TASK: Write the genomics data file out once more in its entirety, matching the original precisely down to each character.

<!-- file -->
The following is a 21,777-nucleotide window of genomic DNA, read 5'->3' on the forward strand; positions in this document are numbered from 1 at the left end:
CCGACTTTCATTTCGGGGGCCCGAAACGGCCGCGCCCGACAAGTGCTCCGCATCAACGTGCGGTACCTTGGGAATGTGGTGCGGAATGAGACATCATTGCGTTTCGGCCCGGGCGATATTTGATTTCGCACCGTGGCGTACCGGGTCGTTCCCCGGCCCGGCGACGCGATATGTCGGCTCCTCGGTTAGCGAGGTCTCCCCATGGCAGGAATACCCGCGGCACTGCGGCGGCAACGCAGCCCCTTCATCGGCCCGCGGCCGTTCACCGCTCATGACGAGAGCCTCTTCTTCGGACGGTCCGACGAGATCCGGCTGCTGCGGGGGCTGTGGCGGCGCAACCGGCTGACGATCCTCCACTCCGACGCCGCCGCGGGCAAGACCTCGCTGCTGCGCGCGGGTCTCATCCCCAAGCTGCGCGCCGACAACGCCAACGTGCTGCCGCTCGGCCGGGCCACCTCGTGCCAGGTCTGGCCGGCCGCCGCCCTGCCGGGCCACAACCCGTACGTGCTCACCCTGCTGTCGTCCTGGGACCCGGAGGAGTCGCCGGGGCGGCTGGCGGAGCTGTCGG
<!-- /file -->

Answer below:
The following is a 21,777-nucleotide window of genomic DNA, read 5'->3' on the forward strand; positions in this document are numbered from 1 at the left end:
CCGACTTTCATTTCGGGGGCCCGAAACGGCCGCGCCCGACAAGTGCTCCGCATCAACGTGCGGTACCTTGGGAATGTGGTGCGGAATGAGACATCATTGCGTTTCGGCCCGGGCGATATTTGATTTCGCACCGTGGCGTACCGGGTCGTTCCCCGGCCCGGCGACGCGATATGTCGGCTCCTCGGTTAGCGAGGTCTCCCCATGGCAGGAATACCCGCGGCACTGCGGCGGCAACGCAGCCCCTTCATCGGCCCGCGGCCGTTCACCGCTCATGACGAGAGCCTCTTCTTCGGACGGTCCGACGAGATCCGGCTGCTGCGGGGGCTGTGGCGGCGCAACCGGCTGACGATCCTCCACTCCGACGCCGCCGCGGGCAAGACCTCGCTGCTGCGCGCGGGTCTCATCCCCAAGCTGCGCGCCGACAACGCCAACGTGCTGCCGCTCGGCCGGGCCACCTCGTGCCAGGTCTGGCCGGCCGCCGCCCTGCCGGGCCACAACCCGTACGTGCTCACCCTGCTGTCGTCCTGGGACCCGGAGGAGTCGCCGGGGCGGCTGGCGGAGCTGTCGG